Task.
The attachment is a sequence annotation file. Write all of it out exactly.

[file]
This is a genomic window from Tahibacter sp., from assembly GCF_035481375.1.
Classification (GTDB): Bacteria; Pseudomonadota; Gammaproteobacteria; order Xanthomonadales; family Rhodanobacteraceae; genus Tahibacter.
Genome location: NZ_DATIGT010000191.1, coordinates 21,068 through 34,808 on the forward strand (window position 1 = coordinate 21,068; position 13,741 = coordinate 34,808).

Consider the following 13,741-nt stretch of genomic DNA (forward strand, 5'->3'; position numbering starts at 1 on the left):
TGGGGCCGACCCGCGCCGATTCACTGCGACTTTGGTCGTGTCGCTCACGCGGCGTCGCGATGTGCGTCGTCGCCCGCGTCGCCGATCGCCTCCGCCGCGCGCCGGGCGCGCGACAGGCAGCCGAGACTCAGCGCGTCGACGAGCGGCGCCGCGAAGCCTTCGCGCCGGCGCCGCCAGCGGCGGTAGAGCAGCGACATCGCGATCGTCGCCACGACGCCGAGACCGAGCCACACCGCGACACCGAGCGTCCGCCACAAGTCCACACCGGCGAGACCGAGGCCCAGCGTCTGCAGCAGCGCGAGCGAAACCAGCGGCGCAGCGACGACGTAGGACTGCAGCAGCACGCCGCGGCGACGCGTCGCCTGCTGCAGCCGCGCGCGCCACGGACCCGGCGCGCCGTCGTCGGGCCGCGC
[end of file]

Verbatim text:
This is a genomic window from Tahibacter sp., from assembly GCF_035481375.1.
Classification (GTDB): Bacteria; Pseudomonadota; Gammaproteobacteria; order Xanthomonadales; family Rhodanobacteraceae; genus Tahibacter.
Genome location: NZ_DATIGT010000191.1, coordinates 21,068 through 34,808 on the forward strand (window position 1 = coordinate 21,068; position 13,741 = coordinate 34,808).

Consider the following 13,741-nt stretch of genomic DNA (forward strand, 5'->3'; position numbering starts at 1 on the left):
TGGGGCCGACCCGCGCCGATTCACTGCGACTTTGGTCGTGTCGCTCACGCGGCGTCGCGATGTGCGTCGTCGCCCGCGTCGCCGATCGCCTCCGCCGCGCGCCGGGCGCGCGACAGGCAGCCGAGACTCAGCGCGTCGACGAGCGGCGCCGCGAAGCCTTCGCGCCGGCGCCGCCAGCGGCGGTAGAGCAGCGACATCGCGATCGTCGCCACGACGCCGAGACCGAGCCACACCGCGACACCGAGCGTCCGCCACAAGTCCACACCGGCGAGACCGAGGCCCAGCGTCTGCAGCAGCGCGAGCGAAACCAGCGGCGCAGCGACGACGTAGGACTGCAGCAGCACGCCGCGGCGACGCGTCGCCTGCTGCAGCCGCGCGCGCCACGGACCCGGCGCGCCGTCGTCGGGCCGCGC